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The state of the IAM

Dec 30, 2016
IAM President Terry Head presented his annual ‘State of IAM’ address at the IAM conference. It has become widely anticipated as one of the highlights of the event.

Terry first thanked the IAM staff.  He said that just nine people run IAM. “They make it all happen.  My talent is surrounding myself with great people.” 

He explained that there had been a shift in the make-up of the organisation with tremendous growth from outside the USA. When IAM started, three-quarters of the membership was in the USA with the remainder from the rest of the world; today it’s the other way round. “We have also seen some growth in the governing membership overseas and we hope to see even more in the future.”  

IAM has around 2500 members worldwide including 1875 core members. There are more core members in Europe than in North America. Supplier members are dominated by the technology side of the industry. Terry said that the Young Professionals (YP) group is one of the bright spots of the Association. The group started in 2000 and now has over 400 members. He explained that the number of YP members fluctuates: “When you get to 40 they kick you out and you have to be like the rest of us.” IAM loses around 100 members a year, either voluntarily or because they are required to leave for non-payment of dues. However, new joins brings the number back up again with about 94% of the membership remaining every year.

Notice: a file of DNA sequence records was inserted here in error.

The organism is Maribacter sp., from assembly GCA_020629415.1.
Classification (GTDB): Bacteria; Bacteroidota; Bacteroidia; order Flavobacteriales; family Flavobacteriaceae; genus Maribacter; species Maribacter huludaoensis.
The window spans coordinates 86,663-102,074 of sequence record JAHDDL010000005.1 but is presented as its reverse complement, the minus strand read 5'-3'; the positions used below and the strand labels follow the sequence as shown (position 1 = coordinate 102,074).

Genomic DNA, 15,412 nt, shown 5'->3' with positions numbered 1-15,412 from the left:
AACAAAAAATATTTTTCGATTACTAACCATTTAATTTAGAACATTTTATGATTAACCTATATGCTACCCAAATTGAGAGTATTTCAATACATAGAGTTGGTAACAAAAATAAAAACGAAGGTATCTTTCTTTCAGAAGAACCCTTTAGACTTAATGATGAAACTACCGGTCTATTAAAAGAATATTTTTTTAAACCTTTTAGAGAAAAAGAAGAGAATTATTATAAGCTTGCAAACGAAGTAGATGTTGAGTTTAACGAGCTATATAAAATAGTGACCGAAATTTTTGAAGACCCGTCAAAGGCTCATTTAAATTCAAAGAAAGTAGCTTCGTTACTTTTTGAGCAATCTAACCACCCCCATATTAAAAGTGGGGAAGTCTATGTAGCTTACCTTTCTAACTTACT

The Association is looking to develop new membership models as they have had the current membership types for some time. These might include branch discounts for multiple memberships and expanding individual membership to allow people to retain their membership of IAM when they switch companies. IAM is also looking at having an online membership where, for a lower fee, access to products is solely via the web.  

The IAM membership directory is now available as a downloadable pdf so that it can be viewed on a mobile or tablet. Terry said that they are trying to make it accessible to customers and will be moving to a new online directory hopefully in 2017. This will allow searching by company or various keywords. “It will have a geolocator capability so you can see exactly where members are located and, more importantly, you will be able to filter your choices by membership of FIDI, LACMA, etc. I think it will revolutionise our database.”  

IAM’s finances have now returned to profit after reserves were depleted in 2013-2014 through investment on new services and programmes. “That’s where IAM shines in the industry,” said Terry. “Sometimes I think we have too many programmes but when you think of all that’s offered to the membership it’s an amazing array of products.”